When IBEW 1245 member Edward Gill hired on at the Moss Landing Power Plant more than four decades ago, it looked and ran quite differently than it does today.
“When I started in ’79, the facility was owned by Pacific Gas and Electric. And operation was a little different, because a lot of the guys who worked here were out of the service, either the Navy or the Marines … So it was kind of run like a ship. It was interesting,” Gill recalled. “I started on the old boiler side, and it was all manual controls. There was no computer system, just operator experience working on it.”
The job — and the plant itself — have changed and evolved quite a bit over the years. Gill recalls the first time her worked on units with a Westinghouse computer, and later, on the more high-tech FoxPro and GE systems. He’s seen all sorts of technological advancements come to the plant to improve efficiency and reduce emissions over the past four decades – and earlier this year, his longtime worksite gained international notoriety when it became home to the largest lithium-ion battery storage system in the world.
The 300 MW/1,200 MWh lithium-ion battery storage system at Moss Landing (which is owned by Vistra) was installed by members of IBEW 234 out of Castroville, and is now being maintained by Gill and the other IBEW 1245 technicians who work for Vistra at Moss Landing. Made up of nearly 100,000 batteries split into more than 4,500 stacked cabinets, the system has the capacity to power approximately 225,000 homes for about four hours during peak electric usage times. Phase II of the battery storage project will bring an additional 100 MW/400 MWh to the facility by late summer of this year, for a total capacity to 400 MW/1,600 MWh.
Utility grid-scale storage has been the missing link in the renewable power puzzle for many years – but now, with Moss Landing’s groundbreaking storage capability, California will be able to utilize more greenhouse-gas-free power, bringing the state closer to its ambitious clean-energy goals.
“The North American power grid is the most complicated and expensive machine in human history. It is also the most important to our economy, but it wasn’t designed for intermittent generation like solar and wind,” said IBEW International Utility Director Donnie Colston. “Grid-scale storage is not only one of the ways we bridge that gap, but like at Moss Landing, it is evidence than decarbonizing power generation can provide good jobs.”
“Our members at Moss Landing are a prime example of what a ‘Just Transition’ to a clean energy future can look like when workers – backed up by a strong union – are given the opportunity and training to evolve their skills and jobs in conjunction with the shift towards more renewables,” said IBEW 1245 Business Manager Bob Dean. “We don’t need a Green New Deal; we are the Green New Deal.”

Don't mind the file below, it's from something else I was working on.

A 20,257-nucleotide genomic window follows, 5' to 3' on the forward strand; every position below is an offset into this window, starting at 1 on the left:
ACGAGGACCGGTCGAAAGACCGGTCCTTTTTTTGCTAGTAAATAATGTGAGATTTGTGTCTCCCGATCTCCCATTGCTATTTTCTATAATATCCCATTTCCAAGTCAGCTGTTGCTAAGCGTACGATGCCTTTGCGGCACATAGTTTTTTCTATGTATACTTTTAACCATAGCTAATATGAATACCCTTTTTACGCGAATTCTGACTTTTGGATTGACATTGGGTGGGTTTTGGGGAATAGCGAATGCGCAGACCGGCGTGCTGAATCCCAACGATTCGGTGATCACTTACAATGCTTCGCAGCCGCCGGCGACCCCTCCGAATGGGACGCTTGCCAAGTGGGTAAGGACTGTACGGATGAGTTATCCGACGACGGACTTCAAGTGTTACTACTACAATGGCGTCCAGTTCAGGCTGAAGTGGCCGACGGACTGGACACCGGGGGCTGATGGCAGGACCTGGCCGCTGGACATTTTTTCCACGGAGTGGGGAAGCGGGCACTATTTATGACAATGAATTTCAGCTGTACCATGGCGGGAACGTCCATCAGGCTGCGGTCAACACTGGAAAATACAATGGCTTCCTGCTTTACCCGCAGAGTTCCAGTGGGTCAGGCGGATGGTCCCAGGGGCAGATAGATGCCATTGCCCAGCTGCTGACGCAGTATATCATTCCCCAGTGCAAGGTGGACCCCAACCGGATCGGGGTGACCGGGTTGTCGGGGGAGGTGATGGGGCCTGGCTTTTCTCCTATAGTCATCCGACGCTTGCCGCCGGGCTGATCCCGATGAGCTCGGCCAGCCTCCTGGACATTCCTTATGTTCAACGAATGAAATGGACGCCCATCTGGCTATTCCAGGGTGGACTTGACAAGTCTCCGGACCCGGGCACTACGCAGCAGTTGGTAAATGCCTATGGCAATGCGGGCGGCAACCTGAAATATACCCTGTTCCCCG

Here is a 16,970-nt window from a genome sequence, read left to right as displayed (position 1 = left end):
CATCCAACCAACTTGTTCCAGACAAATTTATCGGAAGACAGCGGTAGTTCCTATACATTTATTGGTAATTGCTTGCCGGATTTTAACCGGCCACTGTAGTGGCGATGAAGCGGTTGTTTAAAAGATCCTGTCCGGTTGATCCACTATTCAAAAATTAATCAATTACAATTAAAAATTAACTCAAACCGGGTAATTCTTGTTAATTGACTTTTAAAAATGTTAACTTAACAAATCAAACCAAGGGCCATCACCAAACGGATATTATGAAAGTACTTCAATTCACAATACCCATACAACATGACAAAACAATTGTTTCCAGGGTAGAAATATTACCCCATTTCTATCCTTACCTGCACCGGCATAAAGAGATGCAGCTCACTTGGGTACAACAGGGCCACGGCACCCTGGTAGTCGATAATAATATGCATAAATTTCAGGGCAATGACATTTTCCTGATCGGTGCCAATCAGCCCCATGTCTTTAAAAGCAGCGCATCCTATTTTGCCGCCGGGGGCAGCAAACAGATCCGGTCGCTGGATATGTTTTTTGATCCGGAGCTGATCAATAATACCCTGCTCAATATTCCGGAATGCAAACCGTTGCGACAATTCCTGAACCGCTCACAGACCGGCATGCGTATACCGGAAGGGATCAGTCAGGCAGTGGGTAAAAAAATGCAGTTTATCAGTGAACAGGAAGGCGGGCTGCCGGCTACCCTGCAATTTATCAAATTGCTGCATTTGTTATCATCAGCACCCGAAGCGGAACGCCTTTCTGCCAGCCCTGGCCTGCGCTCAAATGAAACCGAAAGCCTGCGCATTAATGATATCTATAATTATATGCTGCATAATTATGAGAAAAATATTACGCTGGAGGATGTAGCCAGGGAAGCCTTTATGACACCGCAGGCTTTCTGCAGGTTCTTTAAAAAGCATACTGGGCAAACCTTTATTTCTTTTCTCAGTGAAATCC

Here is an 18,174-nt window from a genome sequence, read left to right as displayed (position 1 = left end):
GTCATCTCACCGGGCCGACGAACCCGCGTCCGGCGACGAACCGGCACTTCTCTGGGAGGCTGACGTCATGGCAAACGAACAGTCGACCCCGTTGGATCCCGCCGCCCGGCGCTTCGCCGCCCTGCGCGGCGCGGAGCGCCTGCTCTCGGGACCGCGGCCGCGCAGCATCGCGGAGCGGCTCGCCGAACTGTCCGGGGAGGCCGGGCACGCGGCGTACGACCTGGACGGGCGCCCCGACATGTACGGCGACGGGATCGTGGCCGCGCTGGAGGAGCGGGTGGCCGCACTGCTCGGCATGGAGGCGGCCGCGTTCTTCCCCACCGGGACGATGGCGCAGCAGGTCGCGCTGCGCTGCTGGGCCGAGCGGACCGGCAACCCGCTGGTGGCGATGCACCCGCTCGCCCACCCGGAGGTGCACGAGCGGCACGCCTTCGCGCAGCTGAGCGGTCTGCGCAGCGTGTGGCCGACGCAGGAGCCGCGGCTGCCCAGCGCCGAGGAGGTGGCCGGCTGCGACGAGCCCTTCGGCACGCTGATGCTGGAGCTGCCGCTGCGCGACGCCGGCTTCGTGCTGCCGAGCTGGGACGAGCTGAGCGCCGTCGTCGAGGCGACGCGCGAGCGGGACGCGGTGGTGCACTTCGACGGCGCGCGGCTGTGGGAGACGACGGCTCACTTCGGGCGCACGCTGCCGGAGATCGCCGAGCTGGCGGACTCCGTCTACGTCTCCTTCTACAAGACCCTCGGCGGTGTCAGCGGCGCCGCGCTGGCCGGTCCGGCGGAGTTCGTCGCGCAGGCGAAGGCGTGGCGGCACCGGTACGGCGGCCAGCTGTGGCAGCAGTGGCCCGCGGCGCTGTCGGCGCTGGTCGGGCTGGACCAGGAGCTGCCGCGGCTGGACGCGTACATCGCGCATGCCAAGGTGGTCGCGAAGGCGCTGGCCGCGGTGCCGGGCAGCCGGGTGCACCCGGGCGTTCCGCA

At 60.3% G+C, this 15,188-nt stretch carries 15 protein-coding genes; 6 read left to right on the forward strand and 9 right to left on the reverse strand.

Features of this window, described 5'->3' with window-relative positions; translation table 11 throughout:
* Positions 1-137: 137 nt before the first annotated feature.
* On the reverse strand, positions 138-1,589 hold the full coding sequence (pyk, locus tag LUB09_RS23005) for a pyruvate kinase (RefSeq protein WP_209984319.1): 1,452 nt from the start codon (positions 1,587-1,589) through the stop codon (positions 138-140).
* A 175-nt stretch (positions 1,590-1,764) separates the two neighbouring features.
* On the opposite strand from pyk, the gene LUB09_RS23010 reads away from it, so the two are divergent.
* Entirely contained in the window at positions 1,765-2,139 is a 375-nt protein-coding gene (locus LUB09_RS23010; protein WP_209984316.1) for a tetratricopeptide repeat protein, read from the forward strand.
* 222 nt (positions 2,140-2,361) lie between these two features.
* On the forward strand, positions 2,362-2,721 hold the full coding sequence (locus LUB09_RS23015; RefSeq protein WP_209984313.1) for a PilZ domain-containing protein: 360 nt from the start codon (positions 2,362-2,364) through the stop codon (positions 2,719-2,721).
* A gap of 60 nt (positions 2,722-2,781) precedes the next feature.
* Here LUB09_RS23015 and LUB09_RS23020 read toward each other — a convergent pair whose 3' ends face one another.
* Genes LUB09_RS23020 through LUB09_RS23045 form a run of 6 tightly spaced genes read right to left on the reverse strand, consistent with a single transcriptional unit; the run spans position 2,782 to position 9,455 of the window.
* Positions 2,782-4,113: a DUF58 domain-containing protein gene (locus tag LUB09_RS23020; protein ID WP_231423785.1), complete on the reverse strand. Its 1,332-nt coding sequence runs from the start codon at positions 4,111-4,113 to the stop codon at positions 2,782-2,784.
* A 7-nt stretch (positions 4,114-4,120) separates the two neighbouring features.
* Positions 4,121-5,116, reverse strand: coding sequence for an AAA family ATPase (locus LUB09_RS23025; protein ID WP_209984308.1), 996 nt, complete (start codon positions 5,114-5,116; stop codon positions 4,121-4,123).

Plant Technician Caleb McNutt, a 20-year IBEW 1245 member, hired on back when the plant was owned by Duke Energy. He explained how the team at Moss Landing works to make use of California’s surplus renewable power without sacrificing reliability.
“The batteries pull in power when we’re producing excess power from, say, wind and solar, and we store that for times when wind and solar is not as plentiful, and we’re able to push that back out onto the grid,” McNutt told the Utility Reporter. “We’re trying to kind of smooth out the peaks and valleys of the grid, making it more stable.”
“We have what are commonly referred to as inverters … usually, an inverter only takes AC to DC, but we have inverters that will also take DC to AC,” McNutt added. “The electricity goes both ways through these inverters, and converts it to AC when it’s going out on the grid, and it converts it to DC when it comes in and charges the batteries.”
Gill, who has watched the plant change ownership five times over his 41-year career, recognizes the value of IBEW 1245 representation in making sure he and his co-workers are protected.
“I’m glad the union’s there, because we get a lot of benefits from the union, and they watch out for us … so we’re not being walked on by any company,” he said. “They’re the voice that has helped us with negotiation for our benefits. As today goes, a lot of employers are really backing off on what they want to cover … so I’m glad to be a union member.”
“The union has given me a great opportunity here. It supports my family, and it’s a well-paying job,” added McNutt. “It’s very seldom in this area to find a good paying job like this.”
For many years, the members at Moss Landing have been concerned about the uncertain future of the plant. When two of the units were retired in 2016, and the potential for a plant closure was looming, the union worked with the members to shore up severance options and successor language. But in just five short years, the plant came back from the brink and is now a beacon of hope.
“With the installation of the battery storage facility, and the new direction that Vistra is taking with clean energy, the future of the Moss Landing Power Plant appears more promising,” said Assistant Business Manager Al Fortier. “The workforce is now expanding again, we have a newly negotiated contract with many improvements, and the members are more optimistic about their future.”